India’s Festival of Holi

March 22nd, 2013 by ClickSchooling Leave a reply »

Hi! It’s Thursday, March 22, 2013 and time for Social Sciences at ClickSchooling!

Recommended Website:

Pitara Kids Network: Holi

Age Range: 5-13 (approximately, with parental preview and supervision)

This ad-supported website was developed by entrepreneurs, journalists, curriculum developers, and educators in India and “was born out of the recognition that education is not an end in itself. That it has a higher goal – of helping our children become intelligent human beings. Intelligent and sensitive to their immediate social-political-cultural-ecological surroundings.”

The website offers all kinds of free games and activities to encourage learning, including terrific information on the spring festival in India called, “Holi.”  In 2013, Holi will be celebrated on Wednesday, March 27th.  This is a great opportunity to learn more about the culture, customs and traditions of India. 

When you get to the site, you’ll see a brief introduction. The information is slightly outdated as it says that Holi is on March 9-10. The festival changes dates annually. As mentioned previously, in 2013 it will be celebrated on March 27th. Explore the menu below the welcome message that includes:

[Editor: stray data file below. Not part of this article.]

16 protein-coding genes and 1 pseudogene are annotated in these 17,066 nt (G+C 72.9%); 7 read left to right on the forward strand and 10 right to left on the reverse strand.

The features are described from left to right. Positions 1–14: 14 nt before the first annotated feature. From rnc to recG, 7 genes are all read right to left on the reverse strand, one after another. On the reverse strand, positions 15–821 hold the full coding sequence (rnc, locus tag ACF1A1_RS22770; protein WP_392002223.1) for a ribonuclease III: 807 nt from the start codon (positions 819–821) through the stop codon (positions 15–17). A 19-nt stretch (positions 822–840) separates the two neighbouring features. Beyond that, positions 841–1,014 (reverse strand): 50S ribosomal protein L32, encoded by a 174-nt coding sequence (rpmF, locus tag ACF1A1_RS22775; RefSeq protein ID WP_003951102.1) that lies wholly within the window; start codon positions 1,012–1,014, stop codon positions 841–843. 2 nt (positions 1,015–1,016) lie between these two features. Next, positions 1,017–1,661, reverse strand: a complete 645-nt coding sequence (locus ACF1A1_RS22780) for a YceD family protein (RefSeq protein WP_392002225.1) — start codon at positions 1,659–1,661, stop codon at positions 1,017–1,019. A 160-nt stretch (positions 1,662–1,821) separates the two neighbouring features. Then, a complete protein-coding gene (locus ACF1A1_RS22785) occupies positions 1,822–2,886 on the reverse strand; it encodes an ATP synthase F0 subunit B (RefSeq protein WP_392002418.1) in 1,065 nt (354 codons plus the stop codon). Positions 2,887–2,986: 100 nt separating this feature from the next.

*Holi: The Colours of Spring – Read about the history and meaning of the festival.

*Where Holi is the Talk of the Town – Find out why Holi is “the day when the world turns upside down.”

*The Song of Hori or Happiness – Read about the Hindu myths and legends about Holi. (Note: There is a game on this page that I couldn’t open and review. I’m not certain if it’s part of the page, or an ad.  If you can open it, preview to determine suitability of content.)

*Holi is for Children – Read a woman’s recollection of Holi and how her family celebrated when she was a child.

*Holi’s Here – If you’ve read all of the articles above, take the quiz to test your knowledge of Holi. Taking the quiz is education all by itself. Whether you answer correctly or incorrectly you receive an informative explanation.

This site offers a peek into Hindu beliefs, traditions, and legends associated with the festival of Holi in India. Some of the customs and beliefs may seem strange and puzzling, but they present a good opportunity for discussion and greater understanding of the people and countries of our world.

The site also offers many games and activities that I did not review. Plus, random ads are generated on each page of the website. Therefore, as always, parents should preview to determin suitability of content and supervise all Internet activity.

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